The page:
There are a few other projects that have similar goals that have started up while I have been working on this, which readers may like to look into:
- Charity or Open Source Projects
- This project, especially the Pebble Smart Watch version.
- The Dravet Foundation is working on something similar and I have been exchanging information with them – they were initially aiming to use a Microsoft Kinect sensor, but I think they are now looking at other detection methods. I am not aware of any published output from their work yet though.
- Michael Long is working on an opencv and raspberry pi video based detector – He is currently recording progress on his Epilepsee Facebook page, but is intending to move that to epilepsee.org.
- Epdetect – an android app that uses the accelerometer in a mobile phone to detect seizures. I have had trouble with it crashing during testing.
- PebbleSeizureDetect – An open source pebble based seizure detector utilising a band pass filter technique and SMS alarm initiation.
- Commercial Projects
- A recent crowd funding campaign for a smart watch based device called Embrace appears to have been successful. I think it will use other physiological parameters as well as acceleration which sounds good – I have ordered one to see what it does, but don’t know when it will actually arrive, so I thought I’d finish off my pebble based one anyway because it is so close to completion. The manufacturer has confirmed that there will be an API to access the data from the Embrace watch, so we should be able to use the same alarm infrastructure with Embrace as we have for the pebble version.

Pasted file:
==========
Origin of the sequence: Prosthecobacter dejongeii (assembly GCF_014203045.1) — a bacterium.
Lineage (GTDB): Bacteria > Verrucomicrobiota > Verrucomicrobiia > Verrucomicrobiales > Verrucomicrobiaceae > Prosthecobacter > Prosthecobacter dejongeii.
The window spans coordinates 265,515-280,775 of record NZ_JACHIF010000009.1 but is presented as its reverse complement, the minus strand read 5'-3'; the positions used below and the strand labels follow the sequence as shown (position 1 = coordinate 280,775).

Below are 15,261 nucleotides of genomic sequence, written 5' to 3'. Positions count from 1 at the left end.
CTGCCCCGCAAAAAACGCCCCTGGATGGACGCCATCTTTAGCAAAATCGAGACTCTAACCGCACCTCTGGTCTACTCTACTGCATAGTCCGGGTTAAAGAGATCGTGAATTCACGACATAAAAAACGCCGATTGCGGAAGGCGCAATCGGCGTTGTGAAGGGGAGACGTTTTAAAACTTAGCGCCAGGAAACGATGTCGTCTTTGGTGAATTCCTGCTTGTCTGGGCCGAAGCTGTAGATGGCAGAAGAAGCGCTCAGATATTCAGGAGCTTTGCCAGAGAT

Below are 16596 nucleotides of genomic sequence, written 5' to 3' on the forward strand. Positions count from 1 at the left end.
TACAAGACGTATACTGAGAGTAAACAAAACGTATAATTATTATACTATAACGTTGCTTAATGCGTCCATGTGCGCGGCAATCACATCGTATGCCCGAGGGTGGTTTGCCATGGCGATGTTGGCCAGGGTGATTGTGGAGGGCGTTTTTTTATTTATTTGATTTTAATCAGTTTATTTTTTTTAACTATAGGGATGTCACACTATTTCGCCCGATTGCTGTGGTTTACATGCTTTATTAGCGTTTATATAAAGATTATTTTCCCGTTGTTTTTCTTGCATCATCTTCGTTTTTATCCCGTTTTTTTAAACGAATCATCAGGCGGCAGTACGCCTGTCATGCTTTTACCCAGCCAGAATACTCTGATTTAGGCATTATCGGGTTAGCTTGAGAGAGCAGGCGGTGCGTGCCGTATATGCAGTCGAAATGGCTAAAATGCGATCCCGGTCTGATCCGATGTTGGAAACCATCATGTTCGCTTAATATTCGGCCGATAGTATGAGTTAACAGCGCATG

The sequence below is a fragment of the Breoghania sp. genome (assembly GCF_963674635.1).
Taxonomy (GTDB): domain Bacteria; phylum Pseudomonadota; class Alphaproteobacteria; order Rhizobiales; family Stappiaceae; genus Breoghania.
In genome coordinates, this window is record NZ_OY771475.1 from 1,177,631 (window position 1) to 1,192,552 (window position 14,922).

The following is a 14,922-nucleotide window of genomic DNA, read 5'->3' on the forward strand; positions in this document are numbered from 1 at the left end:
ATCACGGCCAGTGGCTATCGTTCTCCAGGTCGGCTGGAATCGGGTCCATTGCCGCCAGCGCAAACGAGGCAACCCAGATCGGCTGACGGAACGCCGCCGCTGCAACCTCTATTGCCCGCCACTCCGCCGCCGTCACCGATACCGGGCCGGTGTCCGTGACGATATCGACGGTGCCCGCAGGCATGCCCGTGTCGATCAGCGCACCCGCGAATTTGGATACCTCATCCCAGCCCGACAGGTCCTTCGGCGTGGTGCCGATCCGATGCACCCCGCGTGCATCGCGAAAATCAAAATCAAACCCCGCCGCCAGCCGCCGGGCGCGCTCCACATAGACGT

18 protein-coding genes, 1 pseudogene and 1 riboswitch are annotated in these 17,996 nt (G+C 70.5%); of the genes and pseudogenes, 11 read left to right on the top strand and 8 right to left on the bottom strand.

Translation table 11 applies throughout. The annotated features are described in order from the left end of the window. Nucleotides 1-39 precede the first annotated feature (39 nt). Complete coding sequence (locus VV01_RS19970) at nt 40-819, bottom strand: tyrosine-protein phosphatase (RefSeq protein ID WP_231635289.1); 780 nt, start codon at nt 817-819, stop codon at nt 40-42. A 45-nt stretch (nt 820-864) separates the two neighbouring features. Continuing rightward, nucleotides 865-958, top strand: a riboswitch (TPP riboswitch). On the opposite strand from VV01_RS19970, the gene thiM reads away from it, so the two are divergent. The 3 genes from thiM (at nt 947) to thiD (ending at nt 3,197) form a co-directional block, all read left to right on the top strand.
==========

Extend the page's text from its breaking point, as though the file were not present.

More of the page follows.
- An organisation called Neutun has recently released a Pebble watch based seizure detector. The watch app runs as a background process, so you can use the watch for something else too. When a seizure is detected it records it on the Neuton web site. They are planning on a SMS based notification system for it.
- Smart Monitor offer a pebble based seizure detector that utilises a subscription based web service.
- SAMi Sleep Activity Monitor: A video based detection system – uses an IP camera (looks like a Y-Cam Knight) and an iPhone or iPad to display the video and raise alarms. There is no Android version. The camera costs $399 USD, but the iPhone app is free. I’m not sure why the camera is so expensive – it implies it is cleverer than a simple IP camera.
- EpilepsyAlarms.co.uk – sell a wrist mounted sensor that can connect to a mobile phone. But it is eyewateringly expensive at £995 – ten times the cost of a pebble watch.
- Note that there are also several commercial seizure detection systems available, but these all seem to rely on having a sensor underneath the patient, and there is no way I will be able to persuade Benjamin to lie on a sensor pad!
I am sure I have forgotten some….